Quote of the week

Although judicial proceedings will generally be bound by the requirements of natural justice to a greater degree than will hearings before administrative tribunals, judicial decision-makers, by virtue of their positions, have nonetheless been granted considerable deference by appellate courts inquiring into the apprehension of bias. This is because judges ‘are assumed to be [people] of conscience and intellectual discipline, capable of judging a particular controversy fairly on the basis of its own circumstances’: The presumption of impartiality carries considerable weight, for as Blackstone opined at p. 361 in Commentaries on the Laws of England III . . . ‘[t]he law will not suppose possibility of bias in a judge, who is already sworn to administer impartial justice, and whose authority greatly depends upon that presumption and idea’. Thus, reviewing courts have been hesitant to make a finding of bias or to perceive a reasonable apprehension of bias on the part of a judge, in the absence of convincing evidence to that effect.

L'Heureux-Dube and McLachlin JJ
Livesey v The New South Wales Bar Association [1983] HCA 17; (1983) 151 CLR 288
2 May 2007

"Proteas lost because of prejudice, not affirmative action"

Steven Friedman’s column in today’s Business Day will get many people hot under the collar. He argues that racist prejudice, not affirmative action, was partly to blame for the woeful performance of the Proteas at the Cricket World Cup. Monet quote:

The problem, white former players tell us, is that our team is not chosen on merit. They are right. Racial bias does hobble our cricketing progress. But the problem is not the measures designed to give black players a chance. It is prejudice that assumes, instinctively, that competence is something whites have and blacks must prove they have.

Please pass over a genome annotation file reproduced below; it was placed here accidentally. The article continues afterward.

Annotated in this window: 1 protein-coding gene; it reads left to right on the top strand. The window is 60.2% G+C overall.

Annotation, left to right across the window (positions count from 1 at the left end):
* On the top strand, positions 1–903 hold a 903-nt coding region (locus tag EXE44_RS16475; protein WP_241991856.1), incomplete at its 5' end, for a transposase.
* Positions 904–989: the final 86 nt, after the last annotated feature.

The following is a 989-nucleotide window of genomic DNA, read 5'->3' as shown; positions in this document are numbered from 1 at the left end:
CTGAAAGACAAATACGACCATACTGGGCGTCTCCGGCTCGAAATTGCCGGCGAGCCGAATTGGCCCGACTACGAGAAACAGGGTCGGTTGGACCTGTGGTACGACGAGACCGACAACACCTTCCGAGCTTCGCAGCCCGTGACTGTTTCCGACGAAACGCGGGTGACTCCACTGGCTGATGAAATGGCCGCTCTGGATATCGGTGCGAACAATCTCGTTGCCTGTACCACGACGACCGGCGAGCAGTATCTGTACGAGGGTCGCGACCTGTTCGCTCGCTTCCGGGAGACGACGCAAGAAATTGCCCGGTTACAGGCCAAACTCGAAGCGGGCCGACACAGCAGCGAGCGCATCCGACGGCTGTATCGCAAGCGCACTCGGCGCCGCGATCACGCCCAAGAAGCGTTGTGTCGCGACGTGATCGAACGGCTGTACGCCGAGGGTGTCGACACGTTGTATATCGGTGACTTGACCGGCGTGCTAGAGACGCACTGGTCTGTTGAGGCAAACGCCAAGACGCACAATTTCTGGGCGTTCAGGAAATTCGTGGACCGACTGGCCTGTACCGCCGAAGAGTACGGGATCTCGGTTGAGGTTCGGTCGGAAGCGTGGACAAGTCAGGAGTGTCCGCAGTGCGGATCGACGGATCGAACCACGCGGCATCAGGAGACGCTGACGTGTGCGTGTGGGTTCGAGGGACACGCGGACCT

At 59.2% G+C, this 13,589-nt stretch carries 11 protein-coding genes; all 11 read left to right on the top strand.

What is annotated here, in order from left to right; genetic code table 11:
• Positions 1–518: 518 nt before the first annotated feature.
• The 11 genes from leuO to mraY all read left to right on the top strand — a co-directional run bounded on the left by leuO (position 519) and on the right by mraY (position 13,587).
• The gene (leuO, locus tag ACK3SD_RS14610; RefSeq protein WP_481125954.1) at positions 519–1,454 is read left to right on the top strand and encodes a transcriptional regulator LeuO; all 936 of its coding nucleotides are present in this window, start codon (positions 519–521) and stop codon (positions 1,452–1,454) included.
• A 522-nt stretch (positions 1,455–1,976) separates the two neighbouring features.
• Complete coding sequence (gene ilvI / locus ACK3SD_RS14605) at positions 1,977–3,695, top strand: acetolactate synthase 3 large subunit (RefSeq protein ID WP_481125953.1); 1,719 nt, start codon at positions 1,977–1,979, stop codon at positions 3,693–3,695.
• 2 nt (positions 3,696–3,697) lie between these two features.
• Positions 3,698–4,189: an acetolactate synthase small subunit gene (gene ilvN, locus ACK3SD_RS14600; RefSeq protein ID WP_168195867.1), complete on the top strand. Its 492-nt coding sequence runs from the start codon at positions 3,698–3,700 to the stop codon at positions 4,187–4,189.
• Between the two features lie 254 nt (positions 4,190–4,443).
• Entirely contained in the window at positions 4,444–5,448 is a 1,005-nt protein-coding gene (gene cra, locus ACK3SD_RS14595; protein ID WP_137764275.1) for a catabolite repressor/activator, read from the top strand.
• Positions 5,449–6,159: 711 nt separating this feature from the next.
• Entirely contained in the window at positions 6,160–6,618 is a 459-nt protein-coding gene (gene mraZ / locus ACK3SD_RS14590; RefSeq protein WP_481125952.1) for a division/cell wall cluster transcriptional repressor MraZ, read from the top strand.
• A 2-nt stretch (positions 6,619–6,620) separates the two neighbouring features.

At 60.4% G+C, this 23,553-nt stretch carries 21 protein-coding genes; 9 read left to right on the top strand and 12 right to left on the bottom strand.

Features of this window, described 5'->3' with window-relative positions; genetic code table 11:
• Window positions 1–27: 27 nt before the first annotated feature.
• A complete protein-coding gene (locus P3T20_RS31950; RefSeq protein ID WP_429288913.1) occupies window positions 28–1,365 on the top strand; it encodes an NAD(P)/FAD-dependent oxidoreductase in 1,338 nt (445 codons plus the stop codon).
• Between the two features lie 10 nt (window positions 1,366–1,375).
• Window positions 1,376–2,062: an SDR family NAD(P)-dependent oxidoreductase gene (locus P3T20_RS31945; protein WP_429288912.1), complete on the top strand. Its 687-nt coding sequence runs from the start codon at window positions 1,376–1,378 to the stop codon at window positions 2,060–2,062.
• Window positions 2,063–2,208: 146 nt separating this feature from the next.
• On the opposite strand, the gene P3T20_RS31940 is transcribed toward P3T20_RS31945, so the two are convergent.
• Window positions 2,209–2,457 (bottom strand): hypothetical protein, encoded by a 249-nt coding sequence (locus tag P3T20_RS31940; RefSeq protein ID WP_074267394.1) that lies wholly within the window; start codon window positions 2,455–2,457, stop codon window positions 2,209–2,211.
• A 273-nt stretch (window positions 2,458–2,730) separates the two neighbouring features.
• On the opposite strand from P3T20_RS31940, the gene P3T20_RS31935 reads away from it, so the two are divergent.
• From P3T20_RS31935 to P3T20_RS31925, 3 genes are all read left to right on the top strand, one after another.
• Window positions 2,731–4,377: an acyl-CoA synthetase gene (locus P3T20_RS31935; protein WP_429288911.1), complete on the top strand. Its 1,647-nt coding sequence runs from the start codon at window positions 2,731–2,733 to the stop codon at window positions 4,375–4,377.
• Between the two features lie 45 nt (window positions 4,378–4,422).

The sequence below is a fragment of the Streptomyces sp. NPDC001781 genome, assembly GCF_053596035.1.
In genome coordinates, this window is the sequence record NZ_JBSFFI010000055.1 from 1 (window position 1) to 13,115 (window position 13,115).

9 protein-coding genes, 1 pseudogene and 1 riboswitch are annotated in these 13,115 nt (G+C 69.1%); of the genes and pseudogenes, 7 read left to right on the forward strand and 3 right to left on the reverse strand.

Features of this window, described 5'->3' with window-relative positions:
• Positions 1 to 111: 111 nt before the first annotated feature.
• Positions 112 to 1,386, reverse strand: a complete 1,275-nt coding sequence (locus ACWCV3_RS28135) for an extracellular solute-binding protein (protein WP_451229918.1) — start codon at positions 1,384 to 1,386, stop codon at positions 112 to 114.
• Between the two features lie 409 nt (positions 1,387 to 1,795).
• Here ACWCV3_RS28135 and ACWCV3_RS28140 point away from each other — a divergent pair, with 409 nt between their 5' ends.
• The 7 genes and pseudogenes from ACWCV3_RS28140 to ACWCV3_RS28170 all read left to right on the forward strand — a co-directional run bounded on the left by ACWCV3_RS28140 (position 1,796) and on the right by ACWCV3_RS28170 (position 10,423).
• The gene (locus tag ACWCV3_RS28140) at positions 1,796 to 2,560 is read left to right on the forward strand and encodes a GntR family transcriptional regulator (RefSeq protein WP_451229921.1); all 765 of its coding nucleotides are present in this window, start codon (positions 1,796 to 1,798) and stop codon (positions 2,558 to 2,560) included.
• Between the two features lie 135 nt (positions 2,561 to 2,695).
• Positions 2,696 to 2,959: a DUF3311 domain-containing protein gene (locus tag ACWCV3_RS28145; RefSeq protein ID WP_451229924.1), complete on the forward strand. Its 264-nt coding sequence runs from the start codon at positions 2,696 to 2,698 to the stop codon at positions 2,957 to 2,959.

Those who doubt that South African team selection is still heavily influenced by this prejudice need to consider these questions: Why was Makhaya Ntini, the third-highest international wickettaker in our history, dropped for our first World Cup match played on a pitch which suited his bowling?

I agree with Friedman’s broader point about black people having to show competence while competence is assumed in whites. Why else would otherwise reasonably intelligent people choose Graham Smith – a petulant, overweight, insecure bully – as the Protea captain? Don’t want to sound like my mother, but the fact that he continuously chews gum on the pitch just adds insult to injury. The selectors should do some affirmative firing and send him packing.
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